Mystery of MH370 hits aviation safety

The lax passport controls and imprecise tracking of the missing Malaysian Airlines flight shake our faith in aviation security in the modern era.

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While the mystery of exactly what happened to Malaysian Airlines flight MH370 continues to puzzle everyone from rescue services and aviation officials through to the friends and families of those on board, some of the information that has emerged from the incident has been deeply unsettling because of its implications for aviation generally.

Aviation security has never been the same since the events of September 11, 2001 – and for good reason. The murderous ingenuity of a handful of zealots exposed a vulnerability that cost the lives of thousands of people. Further attempts to exploit similar weaknesses are the reason why passengers cannot carry any more than token quantities of liquids on flights and, in some countries, have to have their footwear X-rayed before being allowed on board.

For the most part, passengers endure these strictures with a weary resignation, reconciling it as being as much a part of modern aviation as jetlag and accepting it as the price of staying safe.

So when the news that MH370 was missing first emerged, most regular international travellers would have expected the flight’s progress would have been closely tracked so that where it disappeared could be precisely determined, substantially narrowing the search area. They would also have believed that no passenger would have boarded without having their passports scanned and their identities verified.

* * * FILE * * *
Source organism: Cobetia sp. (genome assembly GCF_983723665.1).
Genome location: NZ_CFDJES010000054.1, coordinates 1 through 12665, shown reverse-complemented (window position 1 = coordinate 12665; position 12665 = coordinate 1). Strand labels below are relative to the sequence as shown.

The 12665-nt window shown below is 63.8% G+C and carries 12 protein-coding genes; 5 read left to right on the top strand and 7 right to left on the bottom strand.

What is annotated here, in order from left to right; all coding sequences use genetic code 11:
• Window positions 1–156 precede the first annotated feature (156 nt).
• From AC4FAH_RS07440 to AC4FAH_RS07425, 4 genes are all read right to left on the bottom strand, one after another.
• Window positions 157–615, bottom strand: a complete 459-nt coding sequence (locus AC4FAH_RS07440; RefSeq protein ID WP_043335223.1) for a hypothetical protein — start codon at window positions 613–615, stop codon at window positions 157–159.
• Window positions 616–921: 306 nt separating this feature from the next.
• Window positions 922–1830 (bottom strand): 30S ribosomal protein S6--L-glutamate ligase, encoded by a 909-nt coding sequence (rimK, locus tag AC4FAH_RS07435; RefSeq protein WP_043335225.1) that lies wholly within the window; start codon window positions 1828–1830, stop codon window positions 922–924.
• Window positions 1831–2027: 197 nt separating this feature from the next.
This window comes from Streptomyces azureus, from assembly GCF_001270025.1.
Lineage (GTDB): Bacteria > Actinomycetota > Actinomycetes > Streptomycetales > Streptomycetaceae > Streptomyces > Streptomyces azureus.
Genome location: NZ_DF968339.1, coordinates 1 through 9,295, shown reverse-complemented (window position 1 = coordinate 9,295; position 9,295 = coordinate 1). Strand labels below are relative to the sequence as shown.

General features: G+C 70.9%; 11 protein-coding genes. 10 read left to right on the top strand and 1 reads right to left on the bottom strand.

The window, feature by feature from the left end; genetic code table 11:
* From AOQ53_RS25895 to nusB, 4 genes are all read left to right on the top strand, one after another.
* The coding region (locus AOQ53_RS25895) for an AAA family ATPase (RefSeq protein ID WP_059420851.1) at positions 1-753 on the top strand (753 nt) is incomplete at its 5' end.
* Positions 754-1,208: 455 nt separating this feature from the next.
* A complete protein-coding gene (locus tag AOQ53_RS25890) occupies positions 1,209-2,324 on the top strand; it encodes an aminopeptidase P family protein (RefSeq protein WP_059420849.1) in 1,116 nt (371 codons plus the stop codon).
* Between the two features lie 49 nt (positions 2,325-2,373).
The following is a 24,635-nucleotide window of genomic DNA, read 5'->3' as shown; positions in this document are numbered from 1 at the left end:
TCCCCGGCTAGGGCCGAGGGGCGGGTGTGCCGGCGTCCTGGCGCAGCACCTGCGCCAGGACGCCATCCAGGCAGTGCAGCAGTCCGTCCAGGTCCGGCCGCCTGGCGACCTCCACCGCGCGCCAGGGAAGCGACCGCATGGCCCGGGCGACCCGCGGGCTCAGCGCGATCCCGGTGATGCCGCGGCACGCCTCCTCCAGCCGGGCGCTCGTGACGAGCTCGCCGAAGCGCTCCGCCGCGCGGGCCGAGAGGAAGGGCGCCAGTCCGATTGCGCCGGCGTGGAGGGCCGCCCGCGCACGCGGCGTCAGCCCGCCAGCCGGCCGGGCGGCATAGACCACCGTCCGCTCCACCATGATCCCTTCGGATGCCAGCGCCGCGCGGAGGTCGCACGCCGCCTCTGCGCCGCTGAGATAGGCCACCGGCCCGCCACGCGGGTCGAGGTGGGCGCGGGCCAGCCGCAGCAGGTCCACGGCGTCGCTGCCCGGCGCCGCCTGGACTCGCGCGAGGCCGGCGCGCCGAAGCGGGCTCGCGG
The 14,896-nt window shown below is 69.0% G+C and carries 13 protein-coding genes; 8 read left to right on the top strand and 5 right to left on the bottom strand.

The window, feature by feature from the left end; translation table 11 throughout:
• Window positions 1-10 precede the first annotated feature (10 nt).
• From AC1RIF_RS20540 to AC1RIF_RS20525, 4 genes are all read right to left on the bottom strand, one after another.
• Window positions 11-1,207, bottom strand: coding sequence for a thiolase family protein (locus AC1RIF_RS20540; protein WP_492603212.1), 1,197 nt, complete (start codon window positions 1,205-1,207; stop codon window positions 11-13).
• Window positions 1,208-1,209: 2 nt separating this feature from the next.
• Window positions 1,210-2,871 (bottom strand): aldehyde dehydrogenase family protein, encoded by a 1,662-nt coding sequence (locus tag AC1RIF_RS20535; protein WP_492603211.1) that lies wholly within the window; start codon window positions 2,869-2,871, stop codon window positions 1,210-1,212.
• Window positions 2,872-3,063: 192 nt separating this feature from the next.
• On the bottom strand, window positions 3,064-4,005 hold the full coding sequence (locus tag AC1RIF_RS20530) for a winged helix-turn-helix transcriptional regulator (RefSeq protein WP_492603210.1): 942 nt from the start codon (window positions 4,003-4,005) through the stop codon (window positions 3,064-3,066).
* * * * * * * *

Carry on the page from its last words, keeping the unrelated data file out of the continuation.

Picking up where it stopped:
All this explains why it was so unsettling to learn that little such tracking takes place, leaving the Malaysian aviation authorities that are leading the search uncertain whether the aircraft might have crashed in the Gulf of Thailand, the South China Sea or even the Strait of Malacca, creating a mammoth search zone. That reaction was exacerbated by the news that two of the passengers were travelling on Italian and Austrian passports that had been reported stolen long before but the validity of which was not assessed during the standard check-in process at Kuala Lumpur.

When the mystery of MH370 is resolved, lessons need to be learnt from this tragedy. Simple measures such as comparing passports at check-in against Interpol’s database of lost or stolen travel documents – as the UAE, US and UK do regularly – ought to be adopted universally. This will help bolster faith in the aviation security.